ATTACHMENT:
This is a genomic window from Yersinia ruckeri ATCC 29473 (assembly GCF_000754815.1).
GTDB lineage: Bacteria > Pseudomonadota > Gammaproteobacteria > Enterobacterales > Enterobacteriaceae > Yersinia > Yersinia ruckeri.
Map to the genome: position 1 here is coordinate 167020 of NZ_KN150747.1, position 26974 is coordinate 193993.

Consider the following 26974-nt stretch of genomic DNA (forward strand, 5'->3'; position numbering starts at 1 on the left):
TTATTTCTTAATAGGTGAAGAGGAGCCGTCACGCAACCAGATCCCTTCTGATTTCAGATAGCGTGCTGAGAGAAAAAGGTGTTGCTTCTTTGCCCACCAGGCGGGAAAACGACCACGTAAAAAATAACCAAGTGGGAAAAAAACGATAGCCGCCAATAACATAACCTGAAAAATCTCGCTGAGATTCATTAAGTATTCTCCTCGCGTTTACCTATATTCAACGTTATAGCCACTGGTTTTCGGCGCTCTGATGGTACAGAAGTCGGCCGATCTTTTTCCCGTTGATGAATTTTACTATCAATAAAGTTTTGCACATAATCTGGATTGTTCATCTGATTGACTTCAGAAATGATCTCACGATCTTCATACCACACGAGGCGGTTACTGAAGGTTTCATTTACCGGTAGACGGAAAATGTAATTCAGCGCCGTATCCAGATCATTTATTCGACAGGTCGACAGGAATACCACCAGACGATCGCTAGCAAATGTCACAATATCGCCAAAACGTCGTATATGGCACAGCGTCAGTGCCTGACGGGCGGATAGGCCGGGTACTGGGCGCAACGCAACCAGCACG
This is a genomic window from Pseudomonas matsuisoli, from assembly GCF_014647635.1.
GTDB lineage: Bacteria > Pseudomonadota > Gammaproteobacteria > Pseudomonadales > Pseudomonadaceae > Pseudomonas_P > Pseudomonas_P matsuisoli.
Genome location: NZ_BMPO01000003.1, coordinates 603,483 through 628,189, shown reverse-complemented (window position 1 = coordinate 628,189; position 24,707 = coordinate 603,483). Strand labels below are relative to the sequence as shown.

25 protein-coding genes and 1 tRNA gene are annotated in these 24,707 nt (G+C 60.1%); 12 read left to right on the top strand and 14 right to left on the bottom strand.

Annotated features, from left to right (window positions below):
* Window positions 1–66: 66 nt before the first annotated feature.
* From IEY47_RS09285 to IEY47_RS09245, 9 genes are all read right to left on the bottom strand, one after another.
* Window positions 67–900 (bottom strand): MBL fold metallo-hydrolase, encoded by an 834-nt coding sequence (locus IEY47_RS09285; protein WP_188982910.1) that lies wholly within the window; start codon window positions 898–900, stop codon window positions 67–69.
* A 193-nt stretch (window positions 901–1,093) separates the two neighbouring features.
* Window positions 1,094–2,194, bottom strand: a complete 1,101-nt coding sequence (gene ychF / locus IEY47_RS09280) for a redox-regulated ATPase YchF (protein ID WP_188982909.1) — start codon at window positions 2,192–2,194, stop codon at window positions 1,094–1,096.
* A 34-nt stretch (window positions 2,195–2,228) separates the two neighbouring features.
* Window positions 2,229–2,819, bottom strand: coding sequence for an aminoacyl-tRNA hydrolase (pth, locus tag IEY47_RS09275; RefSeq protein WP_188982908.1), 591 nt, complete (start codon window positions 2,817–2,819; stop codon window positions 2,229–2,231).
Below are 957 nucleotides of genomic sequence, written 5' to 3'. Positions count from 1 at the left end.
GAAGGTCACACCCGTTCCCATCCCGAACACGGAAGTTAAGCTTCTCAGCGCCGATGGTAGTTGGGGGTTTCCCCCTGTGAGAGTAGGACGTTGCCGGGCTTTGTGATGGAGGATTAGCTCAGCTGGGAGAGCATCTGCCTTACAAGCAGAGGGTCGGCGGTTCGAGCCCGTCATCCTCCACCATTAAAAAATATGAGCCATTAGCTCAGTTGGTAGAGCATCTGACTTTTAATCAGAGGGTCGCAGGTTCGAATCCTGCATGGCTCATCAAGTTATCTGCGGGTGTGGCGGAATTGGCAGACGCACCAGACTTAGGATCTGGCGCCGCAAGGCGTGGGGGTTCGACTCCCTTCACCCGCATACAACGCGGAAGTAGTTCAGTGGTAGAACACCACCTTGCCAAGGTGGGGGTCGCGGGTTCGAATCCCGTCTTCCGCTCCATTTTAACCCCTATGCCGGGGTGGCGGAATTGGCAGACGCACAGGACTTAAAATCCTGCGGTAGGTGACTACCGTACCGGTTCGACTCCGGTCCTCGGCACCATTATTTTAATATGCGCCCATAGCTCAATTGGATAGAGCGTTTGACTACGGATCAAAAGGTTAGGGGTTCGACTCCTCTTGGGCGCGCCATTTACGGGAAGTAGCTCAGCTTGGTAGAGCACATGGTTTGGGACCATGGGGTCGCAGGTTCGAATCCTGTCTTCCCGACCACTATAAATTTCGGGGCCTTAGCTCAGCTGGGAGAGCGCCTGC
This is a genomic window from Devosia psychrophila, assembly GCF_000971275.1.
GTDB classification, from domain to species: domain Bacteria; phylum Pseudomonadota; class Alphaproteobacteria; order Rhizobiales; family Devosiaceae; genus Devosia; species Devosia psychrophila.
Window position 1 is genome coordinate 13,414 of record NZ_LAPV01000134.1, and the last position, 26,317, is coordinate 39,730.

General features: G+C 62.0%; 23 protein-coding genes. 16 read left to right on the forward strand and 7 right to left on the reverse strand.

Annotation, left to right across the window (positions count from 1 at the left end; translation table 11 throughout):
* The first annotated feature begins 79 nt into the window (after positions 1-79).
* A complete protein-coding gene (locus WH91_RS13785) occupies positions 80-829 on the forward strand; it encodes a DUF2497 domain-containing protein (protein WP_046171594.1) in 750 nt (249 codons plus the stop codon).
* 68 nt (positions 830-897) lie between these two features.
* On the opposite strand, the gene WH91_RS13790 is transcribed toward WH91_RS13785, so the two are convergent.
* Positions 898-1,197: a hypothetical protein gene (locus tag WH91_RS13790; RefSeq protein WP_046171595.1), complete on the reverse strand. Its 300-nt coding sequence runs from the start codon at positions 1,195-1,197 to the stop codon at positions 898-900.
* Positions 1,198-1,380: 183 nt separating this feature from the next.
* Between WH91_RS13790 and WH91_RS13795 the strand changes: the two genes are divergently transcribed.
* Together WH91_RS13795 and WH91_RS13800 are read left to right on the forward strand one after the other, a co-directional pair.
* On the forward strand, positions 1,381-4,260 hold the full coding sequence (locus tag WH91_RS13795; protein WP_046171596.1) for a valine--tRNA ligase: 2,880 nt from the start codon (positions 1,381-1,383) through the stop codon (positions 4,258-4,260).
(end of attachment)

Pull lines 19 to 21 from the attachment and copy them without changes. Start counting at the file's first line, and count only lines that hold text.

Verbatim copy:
GAAGGTCACACCCGTTCCCATCCCGAACACGGAAGTTAAGCTTCTCAGCGCCGATGGTAGTTGGGGGTTTCCCCCTGTGAGAGTAGGACGTTGCCGGGCTTTGTGATGGAGGATTAGCTCAGCTGGGAGAGCATCTGCCTTACAAGCAGAGGGTCGGCGGTTCGAGCCCGTCATCCTCCACCATTAAAAAATATGAGCCATTAGCTCAGTTGGTAGAGCATCTGACTTTTAATCAGAGGGTCGCAGGTTCGAATCCTGCATGGCTCATCAAGTTATCTGCGGGTGTGGCGGAATTGGCAGACGCACCAGACTTAGGATCTGGCGCCGCAAGGCGTGGGGGTTCGACTCCCTTCACCCGCATACAACGCGGAAGTAGTTCAGTGGTAGAACACCACCTTGCCAAGGTGGGGGTCGCGGGTTCGAATCCCGTCTTCCGCTCCATTTTAACCCCTATGCCGGGGTGGCGGAATTGGCAGACGCACAGGACTTAAAATCCTGCGGTAGGTGACTACCGTACCGGTTCGACTCCGGTCCTCGGCACCATTATTTTAATATGCGCCCATAGCTCAATTGGATAGAGCGTTTGACTACGGATCAAAAGGTTAGGGGTTCGACTCCTCTTGGGCGCGCCATTTACGGGAAGTAGCTCAGCTTGGTAGAGCACATGGTTTGGGACCATGGGGTCGCAGGTTCGAATCCTGTCTTCCCGACCACTATAAATTTCGGGGCCTTAGCTCAGCTGGGAGAGCGCCTGC
This is a genomic window from Devosia psychrophila, assembly GCF_000971275.1.
GTDB classification, from domain to species: domain Bacteria; phylum Pseudomonadota; class Alphaproteobacteria; order Rhizobiales; family Devosiaceae; genus Devosia; species Devosia psychrophila.